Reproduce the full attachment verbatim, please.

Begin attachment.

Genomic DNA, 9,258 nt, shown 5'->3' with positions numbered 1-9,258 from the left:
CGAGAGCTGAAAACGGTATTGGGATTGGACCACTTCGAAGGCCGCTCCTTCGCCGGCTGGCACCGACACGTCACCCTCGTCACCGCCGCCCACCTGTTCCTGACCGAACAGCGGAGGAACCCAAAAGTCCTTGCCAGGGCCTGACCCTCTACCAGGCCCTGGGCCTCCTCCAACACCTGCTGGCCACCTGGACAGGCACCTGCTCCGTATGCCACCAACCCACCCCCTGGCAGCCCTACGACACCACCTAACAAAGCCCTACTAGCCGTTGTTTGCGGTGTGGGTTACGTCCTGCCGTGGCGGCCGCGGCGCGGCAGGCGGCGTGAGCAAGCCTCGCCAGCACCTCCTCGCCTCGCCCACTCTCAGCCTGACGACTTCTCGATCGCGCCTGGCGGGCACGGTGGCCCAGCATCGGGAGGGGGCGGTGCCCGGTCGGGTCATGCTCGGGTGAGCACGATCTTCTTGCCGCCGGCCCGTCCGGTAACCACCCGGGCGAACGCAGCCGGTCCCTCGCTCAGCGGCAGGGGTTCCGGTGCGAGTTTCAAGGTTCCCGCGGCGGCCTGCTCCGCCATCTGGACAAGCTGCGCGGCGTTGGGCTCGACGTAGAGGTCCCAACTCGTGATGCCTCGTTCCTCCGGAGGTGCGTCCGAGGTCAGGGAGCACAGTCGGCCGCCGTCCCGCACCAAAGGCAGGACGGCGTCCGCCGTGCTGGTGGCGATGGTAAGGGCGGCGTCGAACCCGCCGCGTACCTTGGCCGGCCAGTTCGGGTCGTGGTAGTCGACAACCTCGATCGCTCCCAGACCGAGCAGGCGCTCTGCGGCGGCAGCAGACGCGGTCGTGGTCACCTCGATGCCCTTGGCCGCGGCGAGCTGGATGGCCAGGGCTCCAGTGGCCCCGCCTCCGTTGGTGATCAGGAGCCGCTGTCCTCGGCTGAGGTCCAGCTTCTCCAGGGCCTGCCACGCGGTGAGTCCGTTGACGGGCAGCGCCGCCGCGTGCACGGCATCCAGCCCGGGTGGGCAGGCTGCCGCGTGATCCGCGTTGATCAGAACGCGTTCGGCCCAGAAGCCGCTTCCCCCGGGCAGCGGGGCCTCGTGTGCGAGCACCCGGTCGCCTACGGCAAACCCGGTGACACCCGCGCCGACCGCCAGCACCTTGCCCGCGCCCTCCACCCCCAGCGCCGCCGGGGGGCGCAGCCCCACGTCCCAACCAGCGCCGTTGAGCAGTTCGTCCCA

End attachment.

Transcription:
Genomic DNA, 9,258 nt, shown 5'->3' with positions numbered 1-9,258 from the left:
CGAGAGCTGAAAACGGTATTGGGATTGGACCACTTCGAAGGCCGCTCCTTCGCCGGCTGGCACCGACACGTCACCCTCGTCACCGCCGCCCACCTGTTCCTGACCGAACAGCGGAGGAACCCAAAAGTCCTTGCCAGGGCCTGACCCTCTACCAGGCCCTGGGCCTCCTCCAACACCTGCTGGCCACCTGGACAGGCACCTGCTCCGTATGCCACCAACCCACCCCCTGGCAGCCCTACGACACCACCTAACAAAGCCCTACTAGCCGTTGTTTGCGGTGTGGGTTACGTCCTGCCGTGGCGGCCGCGGCGCGGCAGGCGGCGTGAGCAAGCCTCGCCAGCACCTCCTCGCCTCGCCCACTCTCAGCCTGACGACTTCTCGATCGCGCCTGGCGGGCACGGTGGCCCAGCATCGGGAGGGGGCGGTGCCCGGTCGGGTCATGCTCGGGTGAGCACGATCTTCTTGCCGCCGGCCCGTCCGGTAACCACCCGGGCGAACGCAGCCGGTCCCTCGCTCAGCGGCAGGGGTTCCGGTGCGAGTTTCAAGGTTCCCGCGGCGGCCTGCTCCGCCATCTGGACAAGCTGCGCGGCGTTGGGCTCGACGTAGAGGTCCCAACTCGTGATGCCTCGTTCCTCCGGAGGTGCGTCCGAGGTCAGGGAGCACAGTCGGCCGCCGTCCCGCACCAAAGGCAGGACGGCGTCCGCCGTGCTGGTGGCGATGGTAAGGGCGGCGTCGAACCCGCCGCGTACCTTGGCCGGCCAGTTCGGGTCGTGGTAGTCGACAACCTCGATCGCTCCCAGACCGAGCAGGCGCTCTGCGGCGGCAGCAGACGCGGTCGTGGTCACCTCGATGCCCTTGGCCGCGGCGAGCTGGATGGCCAGGGCTCCAGTGGCCCCGCCTCCGTTGGTGATCAGGAGCCGCTGTCCTCGGCTGAGGTCCAGCTTCTCCAGGGCCTGCCACGCGGTGAGTCCGTTGACGGGCAGCGCCGCCGCGTGCACGGCATCCAGCCCGGGTGGGCAGGCTGCCGCGTGATCCGCGTTGATCAGAACGCGTTCGGCCCAGAAGCCGCTTCCCCCGGGCAGCGGGGCCTCGTGTGCGAGCACCCGGTCGCCTACGGCAAACCCGGTGACACCCGCGCCGACCGCCAGCACCTTGCCCGCGCCCTCCACCCCCAGCGCCGCCGGGGGGCGCAGCCCCACGTCCCAACCAGCGCCGTTGAGCAGTTCGTCCCA